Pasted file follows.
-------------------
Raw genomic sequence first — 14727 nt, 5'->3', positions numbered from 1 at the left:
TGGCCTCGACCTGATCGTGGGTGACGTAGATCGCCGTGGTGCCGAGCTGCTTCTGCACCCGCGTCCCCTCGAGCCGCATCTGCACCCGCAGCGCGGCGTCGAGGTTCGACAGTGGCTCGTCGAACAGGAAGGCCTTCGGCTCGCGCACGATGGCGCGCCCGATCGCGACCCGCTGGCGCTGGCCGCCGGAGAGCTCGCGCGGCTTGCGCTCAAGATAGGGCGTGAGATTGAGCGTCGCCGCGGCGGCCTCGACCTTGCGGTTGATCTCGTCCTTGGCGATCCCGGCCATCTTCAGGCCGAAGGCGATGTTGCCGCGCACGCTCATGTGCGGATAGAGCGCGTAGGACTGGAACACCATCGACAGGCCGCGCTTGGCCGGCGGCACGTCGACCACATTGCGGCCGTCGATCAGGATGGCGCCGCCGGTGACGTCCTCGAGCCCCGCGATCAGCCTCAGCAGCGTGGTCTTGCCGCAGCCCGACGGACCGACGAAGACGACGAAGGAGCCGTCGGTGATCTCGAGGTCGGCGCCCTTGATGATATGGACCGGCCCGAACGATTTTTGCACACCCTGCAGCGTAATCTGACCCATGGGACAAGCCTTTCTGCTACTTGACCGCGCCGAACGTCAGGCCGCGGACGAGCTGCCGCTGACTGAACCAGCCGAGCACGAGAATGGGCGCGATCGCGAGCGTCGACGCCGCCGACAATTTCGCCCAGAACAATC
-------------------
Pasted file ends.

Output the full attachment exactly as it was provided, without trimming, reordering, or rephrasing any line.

Raw genomic sequence first — 14727 nt, 5'->3', positions numbered from 1 at the left:
TGGCCTCGACCTGATCGTGGGTGACGTAGATCGCCGTGGTGCCGAGCTGCTTCTGCACCCGCGTCCCCTCGAGCCGCATCTGCACCCGCAGCGCGGCGTCGAGGTTCGACAGTGGCTCGTCGAACAGGAAGGCCTTCGGCTCGCGCACGATGGCGCGCCCGATCGCGACCCGCTGGCGCTGGCCGCCGGAGAGCTCGCGCGGCTTGCGCTCAAGATAGGGCGTGAGATTGAGCGTCGCCGCGGCGGCCTCGACCTTGCGGTTGATCTCGTCCTTGGCGATCCCGGCCATCTTCAGGCCGAAGGCGATGTTGCCGCGCACGCTCATGTGCGGATAGAGCGCGTAGGACTGGAACACCATCGACAGGCCGCGCTTGGCCGGCGGCACGTCGACCACATTGCGGCCGTCGATCAGGATGGCGCCGCCGGTGACGTCCTCGAGCCCCGCGATCAGCCTCAGCAGCGTGGTCTTGCCGCAGCCCGACGGACCGACGAAGACGACGAAGGAGCCGTCGGTGATCTCGAGGTCGGCGCCCTTGATGATATGGACCGGCCCGAACGATTTTTGCACACCCTGCAGCGTAATCTGACCCATGGGACAAGCCTTTCTGCTACTTGACCGCGCCGAACGTCAGGCCGCGGACGAGCTGCCGCTGACTGAACCAGCCGAGCACGAGAATGGGCGCGATCGCGAGCGTCGACGCCGCCGACAATTTCGCCCAGAACAATC